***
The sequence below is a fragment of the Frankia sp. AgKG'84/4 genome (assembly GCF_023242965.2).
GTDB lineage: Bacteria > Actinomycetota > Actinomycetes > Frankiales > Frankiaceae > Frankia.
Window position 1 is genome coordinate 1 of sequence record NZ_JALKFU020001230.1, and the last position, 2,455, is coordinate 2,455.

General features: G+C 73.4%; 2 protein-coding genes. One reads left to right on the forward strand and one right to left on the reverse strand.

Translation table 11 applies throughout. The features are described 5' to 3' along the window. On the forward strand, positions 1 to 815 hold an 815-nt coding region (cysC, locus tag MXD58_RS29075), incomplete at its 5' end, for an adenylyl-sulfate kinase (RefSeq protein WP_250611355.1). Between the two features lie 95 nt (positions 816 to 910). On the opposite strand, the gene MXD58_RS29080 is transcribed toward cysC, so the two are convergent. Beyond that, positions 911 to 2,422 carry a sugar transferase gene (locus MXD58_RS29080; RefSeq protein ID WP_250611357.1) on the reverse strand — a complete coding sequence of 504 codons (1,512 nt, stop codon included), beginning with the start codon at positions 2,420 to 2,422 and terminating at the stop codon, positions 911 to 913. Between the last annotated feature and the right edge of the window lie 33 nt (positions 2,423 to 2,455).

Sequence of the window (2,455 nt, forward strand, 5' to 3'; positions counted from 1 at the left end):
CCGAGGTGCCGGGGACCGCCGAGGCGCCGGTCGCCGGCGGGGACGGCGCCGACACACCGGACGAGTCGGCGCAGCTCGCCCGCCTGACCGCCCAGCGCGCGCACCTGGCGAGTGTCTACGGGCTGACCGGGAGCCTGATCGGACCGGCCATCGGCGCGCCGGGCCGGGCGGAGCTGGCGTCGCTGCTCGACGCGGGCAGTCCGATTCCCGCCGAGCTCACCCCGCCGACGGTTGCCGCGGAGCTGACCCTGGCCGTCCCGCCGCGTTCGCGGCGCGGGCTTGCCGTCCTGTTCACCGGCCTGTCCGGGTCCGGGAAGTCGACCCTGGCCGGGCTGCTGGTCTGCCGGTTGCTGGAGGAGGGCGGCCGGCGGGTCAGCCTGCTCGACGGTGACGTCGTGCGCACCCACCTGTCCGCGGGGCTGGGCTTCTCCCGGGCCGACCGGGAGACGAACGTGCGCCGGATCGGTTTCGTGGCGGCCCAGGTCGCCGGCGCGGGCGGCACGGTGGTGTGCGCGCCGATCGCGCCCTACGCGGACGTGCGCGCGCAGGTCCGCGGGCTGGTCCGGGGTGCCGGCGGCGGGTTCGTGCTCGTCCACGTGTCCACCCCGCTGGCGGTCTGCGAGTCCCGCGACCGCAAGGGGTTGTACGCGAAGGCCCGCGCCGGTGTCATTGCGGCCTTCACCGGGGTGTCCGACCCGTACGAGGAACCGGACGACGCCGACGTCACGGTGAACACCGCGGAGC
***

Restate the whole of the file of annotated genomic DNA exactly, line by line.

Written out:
The sequence below is a fragment of the Frankia sp. AgKG'84/4 genome (assembly GCF_023242965.2).
GTDB lineage: Bacteria > Actinomycetota > Actinomycetes > Frankiales > Frankiaceae > Frankia.
Window position 1 is genome coordinate 1 of sequence record NZ_JALKFU020001230.1, and the last position, 2,455, is coordinate 2,455.

General features: G+C 73.4%; 2 protein-coding genes. One reads left to right on the forward strand and one right to left on the reverse strand.

Translation table 11 applies throughout. The features are described 5' to 3' along the window. On the forward strand, positions 1 to 815 hold an 815-nt coding region (cysC, locus tag MXD58_RS29075), incomplete at its 5' end, for an adenylyl-sulfate kinase (RefSeq protein WP_250611355.1). Between the two features lie 95 nt (positions 816 to 910). On the opposite strand, the gene MXD58_RS29080 is transcribed toward cysC, so the two are convergent. Beyond that, positions 911 to 2,422 carry a sugar transferase gene (locus MXD58_RS29080; RefSeq protein ID WP_250611357.1) on the reverse strand — a complete coding sequence of 504 codons (1,512 nt, stop codon included), beginning with the start codon at positions 2,420 to 2,422 and terminating at the stop codon, positions 911 to 913. Between the last annotated feature and the right edge of the window lie 33 nt (positions 2,423 to 2,455).

Sequence of the window (2,455 nt, forward strand, 5' to 3'; positions counted from 1 at the left end):
CCGAGGTGCCGGGGACCGCCGAGGCGCCGGTCGCCGGCGGGGACGGCGCCGACACACCGGACGAGTCGGCGCAGCTCGCCCGCCTGACCGCCCAGCGCGCGCACCTGGCGAGTGTCTACGGGCTGACCGGGAGCCTGATCGGACCGGCCATCGGCGCGCCGGGCCGGGCGGAGCTGGCGTCGCTGCTCGACGCGGGCAGTCCGATTCCCGCCGAGCTCACCCCGCCGACGGTTGCCGCGGAGCTGACCCTGGCCGTCCCGCCGCGTTCGCGGCGCGGGCTTGCCGTCCTGTTCACCGGCCTGTCCGGGTCCGGGAAGTCGACCCTGGCCGGGCTGCTGGTCTGCCGGTTGCTGGAGGAGGGCGGCCGGCGGGTCAGCCTGCTCGACGGTGACGTCGTGCGCACCCACCTGTCCGCGGGGCTGGGCTTCTCCCGGGCCGACCGGGAGACGAACGTGCGCCGGATCGGTTTCGTGGCGGCCCAGGTCGCCGGCGCGGGCGGCACGGTGGTGTGCGCGCCGATCGCGCCCTACGCGGACGTGCGCGCGCAGGTCCGCGGGCTGGTCCGGGGTGCCGGCGGCGGGTTCGTGCTCGTCCACGTGTCCACCCCGCTGGCGGTCTGCGAGTCCCGCGACCGCAAGGGGTTGTACGCGAAGGCCCGCGCCGGTGTCATTGCGGCCTTCACCGGGGTGTCCGACCCGTACGAGGAACCGGACGACGCCGACGTCACGGTGAACACCGCGGAGC